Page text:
Yasmeen Khan is an associate producer covering education. You can find her stories on the air and on SchoolBook.org, WNYC’s education website.
3:48 p.m. | Updated This article has been updated to reflect the announcement that on Thursday the city will open three school buildings -- Franklin Delano Roosevelt High School, George Washington Educational Campus, and John Jay Educational Campus -- to students after using them exclusively as emergency shelters for people displaced by Sandy. FDR and George Washington will continue to house evacuees. John Jay will not.
At Brooklyn Technical High School on Wednesday morning, a small group of evacuees from the storm sparked by Hurricane Sandy emerged from a side door and filed quietly across the street to smoke, escorted by volunteers wearing orange vests. Meanwhile teachers clutched cups of coffee and messenger bags and strode into the main entrance of the building, ready to welcome nearly 5,500 students for their first day back to school since Oct. 26.
Brooklyn Tech, along with Hillcrest High School in Queens, Susan E. Wagner High School on Staten Island and Tottenville High School on Staten Island, are continuing to serve as shelter sites while also opening doors to students, a new reality that, at least on the first morning, both sides seemed to accept without complaint.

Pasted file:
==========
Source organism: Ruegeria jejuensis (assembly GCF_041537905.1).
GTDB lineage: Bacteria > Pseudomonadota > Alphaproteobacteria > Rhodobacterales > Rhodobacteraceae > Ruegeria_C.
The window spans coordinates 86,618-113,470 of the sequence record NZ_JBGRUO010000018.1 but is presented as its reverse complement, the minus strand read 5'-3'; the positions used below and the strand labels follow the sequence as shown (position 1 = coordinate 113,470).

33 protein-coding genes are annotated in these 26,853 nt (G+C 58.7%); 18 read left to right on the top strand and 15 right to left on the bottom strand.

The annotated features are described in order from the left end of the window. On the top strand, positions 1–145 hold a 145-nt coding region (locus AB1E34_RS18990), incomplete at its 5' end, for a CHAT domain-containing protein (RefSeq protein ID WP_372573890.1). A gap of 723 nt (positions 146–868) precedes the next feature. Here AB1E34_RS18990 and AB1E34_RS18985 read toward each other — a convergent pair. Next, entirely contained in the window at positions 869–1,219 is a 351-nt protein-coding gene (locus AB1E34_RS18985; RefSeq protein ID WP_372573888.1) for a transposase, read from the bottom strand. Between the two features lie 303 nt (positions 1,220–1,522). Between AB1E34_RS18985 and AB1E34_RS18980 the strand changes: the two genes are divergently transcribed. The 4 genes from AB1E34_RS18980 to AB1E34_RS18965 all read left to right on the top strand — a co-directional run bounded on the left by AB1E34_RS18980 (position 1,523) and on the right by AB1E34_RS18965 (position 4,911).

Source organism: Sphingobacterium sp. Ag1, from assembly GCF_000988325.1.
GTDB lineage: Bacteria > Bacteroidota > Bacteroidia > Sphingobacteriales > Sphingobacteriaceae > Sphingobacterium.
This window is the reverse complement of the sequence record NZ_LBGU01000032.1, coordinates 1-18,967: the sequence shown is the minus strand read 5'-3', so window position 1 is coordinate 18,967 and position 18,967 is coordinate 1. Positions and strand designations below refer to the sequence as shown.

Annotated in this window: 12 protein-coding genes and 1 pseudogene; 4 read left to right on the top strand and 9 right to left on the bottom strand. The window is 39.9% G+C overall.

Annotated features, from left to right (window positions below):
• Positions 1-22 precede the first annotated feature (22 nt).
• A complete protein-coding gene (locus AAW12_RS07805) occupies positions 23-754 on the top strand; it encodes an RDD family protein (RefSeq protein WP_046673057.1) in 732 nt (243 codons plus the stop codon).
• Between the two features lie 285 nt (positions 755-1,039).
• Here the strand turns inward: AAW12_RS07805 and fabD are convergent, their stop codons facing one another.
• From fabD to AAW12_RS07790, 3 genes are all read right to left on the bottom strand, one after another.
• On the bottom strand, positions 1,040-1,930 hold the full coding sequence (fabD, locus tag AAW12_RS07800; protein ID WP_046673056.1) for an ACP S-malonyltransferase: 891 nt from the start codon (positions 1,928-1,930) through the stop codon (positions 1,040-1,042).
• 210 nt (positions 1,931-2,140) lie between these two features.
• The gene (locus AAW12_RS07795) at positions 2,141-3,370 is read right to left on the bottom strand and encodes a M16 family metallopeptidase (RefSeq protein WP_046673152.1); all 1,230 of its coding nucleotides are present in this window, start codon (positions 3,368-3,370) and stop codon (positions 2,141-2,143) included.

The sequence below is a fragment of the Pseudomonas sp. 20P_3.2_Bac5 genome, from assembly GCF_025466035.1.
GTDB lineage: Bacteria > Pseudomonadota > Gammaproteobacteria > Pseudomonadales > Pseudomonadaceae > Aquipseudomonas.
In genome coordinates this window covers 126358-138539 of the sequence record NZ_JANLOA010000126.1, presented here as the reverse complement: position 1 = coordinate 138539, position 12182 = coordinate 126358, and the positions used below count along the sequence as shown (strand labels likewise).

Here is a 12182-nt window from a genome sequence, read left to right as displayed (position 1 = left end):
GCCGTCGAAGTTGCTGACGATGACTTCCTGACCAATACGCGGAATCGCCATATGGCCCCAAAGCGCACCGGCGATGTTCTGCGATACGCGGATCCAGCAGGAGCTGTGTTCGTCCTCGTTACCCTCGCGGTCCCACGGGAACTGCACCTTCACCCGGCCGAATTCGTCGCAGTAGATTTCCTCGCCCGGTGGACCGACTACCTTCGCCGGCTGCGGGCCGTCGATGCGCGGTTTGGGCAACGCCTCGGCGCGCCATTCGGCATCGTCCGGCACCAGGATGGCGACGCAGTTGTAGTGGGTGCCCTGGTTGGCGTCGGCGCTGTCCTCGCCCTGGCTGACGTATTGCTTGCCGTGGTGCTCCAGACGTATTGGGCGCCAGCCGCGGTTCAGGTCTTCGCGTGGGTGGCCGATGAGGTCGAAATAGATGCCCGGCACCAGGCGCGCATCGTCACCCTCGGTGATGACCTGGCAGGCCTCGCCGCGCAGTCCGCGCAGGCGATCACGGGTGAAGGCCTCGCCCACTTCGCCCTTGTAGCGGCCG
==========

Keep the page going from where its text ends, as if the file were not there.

"For this few days, everyone's just trying to be accommodating," said Brooklyn Tech teacher Christina Massie. "We understand that these people lost their homes, and that they are suffering."
About 12 students and teachers who spoke to SchoolBook outside the downtown Brooklyn school said they did not have serious concerns about shelter residents sharing their building.
Brooklyn Tech's seventh and eighth floors have been designated shelter space. Extra security were to be posted at doors on the seventh floor to ensure the two populations do not mingle, teachers said. City officials said they are working to find other sites to serve as shelters for evacuees, and have not specified how long schools and shelters would share space.
As of Tuesday evening, Tottenville had no evacuees but remained open as a shelter.
Meanwhile, John Jay Educational Campus in Park Slope, Brooklyn officially closed as a shelter Tuesday to undergo a thorough cleaning before it re-opens its doors to students on Thursday.